bottom line is india shining is not an hallucination as author trying hard to project.India has arrived at world scene and in near future will rightfully claim its glory and place.so people dream........
     
  5. johnee

    johnee Elite Member Elite Member

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    Ajtr, good reply.

    At the end of the day, the truth is somewhere between the two POVs. India is neither as worse off or as well off. But the bottom-line is we have a dream as a nation(which we have every right to have), but just seeing the dream is not enough, we will have to work for it.

    A cricketing analogy: India after last 50/50 world cup was down and out, a new team with youngsters was formed and there was dream that one-day India will climb the charts and become number 1. Today, India has become number one test team(lets ignore the latest loss).

    Dreaming is the first step to achieving something...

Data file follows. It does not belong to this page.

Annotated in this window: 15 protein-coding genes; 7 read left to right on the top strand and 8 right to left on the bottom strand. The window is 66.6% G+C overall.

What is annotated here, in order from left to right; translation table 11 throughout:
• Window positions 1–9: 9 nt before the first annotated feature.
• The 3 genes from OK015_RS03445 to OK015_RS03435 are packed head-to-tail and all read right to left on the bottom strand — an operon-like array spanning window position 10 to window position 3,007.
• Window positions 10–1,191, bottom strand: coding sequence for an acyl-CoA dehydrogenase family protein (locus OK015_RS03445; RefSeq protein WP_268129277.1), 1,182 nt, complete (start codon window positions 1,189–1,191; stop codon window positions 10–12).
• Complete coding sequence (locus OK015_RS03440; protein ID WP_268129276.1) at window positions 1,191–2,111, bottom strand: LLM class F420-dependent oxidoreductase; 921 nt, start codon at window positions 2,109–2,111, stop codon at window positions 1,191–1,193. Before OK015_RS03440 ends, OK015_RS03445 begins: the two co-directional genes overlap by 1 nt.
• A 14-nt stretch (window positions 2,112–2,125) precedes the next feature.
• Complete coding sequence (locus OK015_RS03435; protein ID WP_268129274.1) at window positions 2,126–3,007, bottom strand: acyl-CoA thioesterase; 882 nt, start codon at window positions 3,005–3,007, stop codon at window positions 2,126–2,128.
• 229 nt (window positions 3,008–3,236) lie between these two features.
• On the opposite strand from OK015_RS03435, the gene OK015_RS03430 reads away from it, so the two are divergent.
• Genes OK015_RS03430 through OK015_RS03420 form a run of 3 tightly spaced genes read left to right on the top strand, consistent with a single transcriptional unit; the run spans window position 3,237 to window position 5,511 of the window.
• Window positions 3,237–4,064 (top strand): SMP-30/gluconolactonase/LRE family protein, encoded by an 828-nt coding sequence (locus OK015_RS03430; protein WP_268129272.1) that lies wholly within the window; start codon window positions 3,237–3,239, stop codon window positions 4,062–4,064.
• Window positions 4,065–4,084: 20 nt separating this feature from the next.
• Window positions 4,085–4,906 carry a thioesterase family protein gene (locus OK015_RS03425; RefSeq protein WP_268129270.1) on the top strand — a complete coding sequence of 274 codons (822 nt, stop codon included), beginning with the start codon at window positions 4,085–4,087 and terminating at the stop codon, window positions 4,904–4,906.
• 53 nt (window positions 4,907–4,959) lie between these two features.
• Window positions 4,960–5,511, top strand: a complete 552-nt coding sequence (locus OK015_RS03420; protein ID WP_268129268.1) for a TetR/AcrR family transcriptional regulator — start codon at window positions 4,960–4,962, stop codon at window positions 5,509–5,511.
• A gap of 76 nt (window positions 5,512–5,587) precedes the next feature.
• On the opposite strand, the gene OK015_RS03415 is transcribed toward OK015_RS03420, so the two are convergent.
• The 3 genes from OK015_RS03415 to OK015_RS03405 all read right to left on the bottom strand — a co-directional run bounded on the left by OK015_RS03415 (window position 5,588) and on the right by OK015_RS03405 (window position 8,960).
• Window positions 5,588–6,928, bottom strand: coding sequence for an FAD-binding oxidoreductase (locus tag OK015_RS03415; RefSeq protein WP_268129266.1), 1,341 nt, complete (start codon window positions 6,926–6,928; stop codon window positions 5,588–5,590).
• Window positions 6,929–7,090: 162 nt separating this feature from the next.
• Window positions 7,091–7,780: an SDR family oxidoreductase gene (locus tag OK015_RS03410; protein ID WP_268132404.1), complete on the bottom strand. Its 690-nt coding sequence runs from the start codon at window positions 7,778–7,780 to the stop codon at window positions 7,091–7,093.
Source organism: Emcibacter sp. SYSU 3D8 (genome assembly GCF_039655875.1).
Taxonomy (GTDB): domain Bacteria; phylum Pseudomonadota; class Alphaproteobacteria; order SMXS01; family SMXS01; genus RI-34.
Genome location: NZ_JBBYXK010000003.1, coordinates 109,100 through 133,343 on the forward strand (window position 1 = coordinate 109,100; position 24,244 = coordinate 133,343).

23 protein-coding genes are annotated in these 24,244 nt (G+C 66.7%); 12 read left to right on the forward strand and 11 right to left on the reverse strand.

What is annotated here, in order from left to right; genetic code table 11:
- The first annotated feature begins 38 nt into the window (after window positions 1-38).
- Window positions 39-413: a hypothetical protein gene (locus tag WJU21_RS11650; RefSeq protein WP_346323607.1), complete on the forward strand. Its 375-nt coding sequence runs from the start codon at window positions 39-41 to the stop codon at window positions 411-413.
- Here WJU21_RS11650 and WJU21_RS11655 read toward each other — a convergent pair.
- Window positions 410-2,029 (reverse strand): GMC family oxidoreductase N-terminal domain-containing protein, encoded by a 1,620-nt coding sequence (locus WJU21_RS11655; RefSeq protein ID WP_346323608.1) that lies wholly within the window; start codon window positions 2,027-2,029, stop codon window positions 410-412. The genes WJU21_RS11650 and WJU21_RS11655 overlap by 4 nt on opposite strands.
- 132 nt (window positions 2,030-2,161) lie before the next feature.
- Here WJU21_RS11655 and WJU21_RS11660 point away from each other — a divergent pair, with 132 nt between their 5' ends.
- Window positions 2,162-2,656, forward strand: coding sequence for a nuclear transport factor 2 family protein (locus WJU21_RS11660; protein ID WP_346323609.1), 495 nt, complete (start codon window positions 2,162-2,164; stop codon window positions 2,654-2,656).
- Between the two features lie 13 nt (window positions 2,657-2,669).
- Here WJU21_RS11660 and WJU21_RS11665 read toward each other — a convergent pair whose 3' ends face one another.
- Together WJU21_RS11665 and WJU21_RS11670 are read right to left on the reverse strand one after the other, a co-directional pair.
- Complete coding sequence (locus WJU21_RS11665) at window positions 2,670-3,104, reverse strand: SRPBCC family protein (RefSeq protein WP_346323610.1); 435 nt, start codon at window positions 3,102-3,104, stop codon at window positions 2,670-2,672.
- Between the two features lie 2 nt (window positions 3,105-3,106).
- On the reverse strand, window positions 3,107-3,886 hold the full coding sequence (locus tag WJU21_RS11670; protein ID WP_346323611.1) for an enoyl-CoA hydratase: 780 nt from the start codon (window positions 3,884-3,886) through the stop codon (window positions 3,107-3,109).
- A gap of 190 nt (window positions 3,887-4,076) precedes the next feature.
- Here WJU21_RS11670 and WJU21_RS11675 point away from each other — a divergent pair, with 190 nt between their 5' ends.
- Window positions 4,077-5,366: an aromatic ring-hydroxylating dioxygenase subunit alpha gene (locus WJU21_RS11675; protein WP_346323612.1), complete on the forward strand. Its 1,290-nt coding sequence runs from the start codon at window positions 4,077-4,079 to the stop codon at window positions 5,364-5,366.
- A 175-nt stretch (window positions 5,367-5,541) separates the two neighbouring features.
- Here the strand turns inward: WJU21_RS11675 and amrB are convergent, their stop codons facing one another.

6. roma

    roma NRI in Europe Senior Member

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    I see it as a fair articles - he's merely saying it's a long stride ahead - not that it cant be done . INdeed he's listed a number of areas were the nation has already achieved eg overcomning that 3% rate of growth and a list of other barriers broken already . He' s actually hinting : lookout world here comes INdia !
     
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  7. Armand2REP

    Armand2REP CHINI EXPERT Veteran Member

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    Top five??

    US- France-Russia-UK-Israel

    No China...
     
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  8. SATISH

    SATISH DFI Technocrat Stars and Ambassadors

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    Well its only the Media that wants India to be a superpower. No politician or an ordinary Indian citizen wants it. All our establishment needs is to defend ourselves, protect our interests, feed the public and alleviate poverty while filling their own pockets. If the dreams of a few media ranters are squashed then the establishment is not responsible.
     
  9. fulcrum

    fulcrum Regular Member